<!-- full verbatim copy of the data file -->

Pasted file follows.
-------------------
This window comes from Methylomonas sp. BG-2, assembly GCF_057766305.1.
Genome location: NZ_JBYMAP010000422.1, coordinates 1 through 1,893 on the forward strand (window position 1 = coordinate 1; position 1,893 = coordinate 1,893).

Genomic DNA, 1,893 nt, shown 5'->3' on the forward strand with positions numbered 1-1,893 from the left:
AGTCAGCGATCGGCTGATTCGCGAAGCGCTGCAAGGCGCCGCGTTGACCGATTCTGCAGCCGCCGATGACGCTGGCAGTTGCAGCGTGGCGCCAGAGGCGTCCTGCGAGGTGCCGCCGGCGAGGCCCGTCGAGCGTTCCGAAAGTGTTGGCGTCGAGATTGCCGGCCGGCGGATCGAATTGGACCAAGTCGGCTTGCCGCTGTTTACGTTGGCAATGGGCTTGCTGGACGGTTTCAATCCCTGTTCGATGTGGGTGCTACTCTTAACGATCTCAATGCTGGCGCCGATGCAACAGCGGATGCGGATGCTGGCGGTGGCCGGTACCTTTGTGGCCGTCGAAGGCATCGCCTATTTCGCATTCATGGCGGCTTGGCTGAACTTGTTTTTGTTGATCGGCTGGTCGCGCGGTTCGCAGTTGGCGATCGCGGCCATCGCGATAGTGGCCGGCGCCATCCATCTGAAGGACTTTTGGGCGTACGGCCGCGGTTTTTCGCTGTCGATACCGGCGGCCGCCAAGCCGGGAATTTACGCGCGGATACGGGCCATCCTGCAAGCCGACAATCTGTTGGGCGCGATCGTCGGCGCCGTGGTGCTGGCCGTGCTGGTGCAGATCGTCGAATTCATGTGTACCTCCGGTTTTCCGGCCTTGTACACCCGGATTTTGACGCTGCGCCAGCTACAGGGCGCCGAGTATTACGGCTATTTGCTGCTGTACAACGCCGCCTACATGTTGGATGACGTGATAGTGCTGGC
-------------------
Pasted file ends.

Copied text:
This window comes from Methylomonas sp. BG-2, assembly GCF_057766305.1.
Genome location: NZ_JBYMAP010000422.1, coordinates 1 through 1,893 on the forward strand (window position 1 = coordinate 1; position 1,893 = coordinate 1,893).

Genomic DNA, 1,893 nt, shown 5'->3' on the forward strand with positions numbered 1-1,893 from the left:
AGTCAGCGATCGGCTGATTCGCGAAGCGCTGCAAGGCGCCGCGTTGACCGATTCTGCAGCCGCCGATGACGCTGGCAGTTGCAGCGTGGCGCCAGAGGCGTCCTGCGAGGTGCCGCCGGCGAGGCCCGTCGAGCGTTCCGAAAGTGTTGGCGTCGAGATTGCCGGCCGGCGGATCGAATTGGACCAAGTCGGCTTGCCGCTGTTTACGTTGGCAATGGGCTTGCTGGACGGTTTCAATCCCTGTTCGATGTGGGTGCTACTCTTAACGATCTCAATGCTGGCGCCGATGCAACAGCGGATGCGGATGCTGGCGGTGGCCGGTACCTTTGTGGCCGTCGAAGGCATCGCCTATTTCGCATTCATGGCGGCTTGGCTGAACTTGTTTTTGTTGATCGGCTGGTCGCGCGGTTCGCAGTTGGCGATCGCGGCCATCGCGATAGTGGCCGGCGCCATCCATCTGAAGGACTTTTGGGCGTACGGCCGCGGTTTTTCGCTGTCGATACCGGCGGCCGCCAAGCCGGGAATTTACGCGCGGATACGGGCCATCCTGCAAGCCGACAATCTGTTGGGCGCGATCGTCGGCGCCGTGGTGCTGGCCGTGCTGGTGCAGATCGTCGAATTCATGTGTACCTCCGGTTTTCCGGCCTTGTACACCCGGATTTTGACGCTGCGCCAGCTACAGGGCGCCGAGTATTACGGCTATTTGCTGCTGTACAACGCCGCCTACATGTTGGATGACGTGATAGTGCTGGC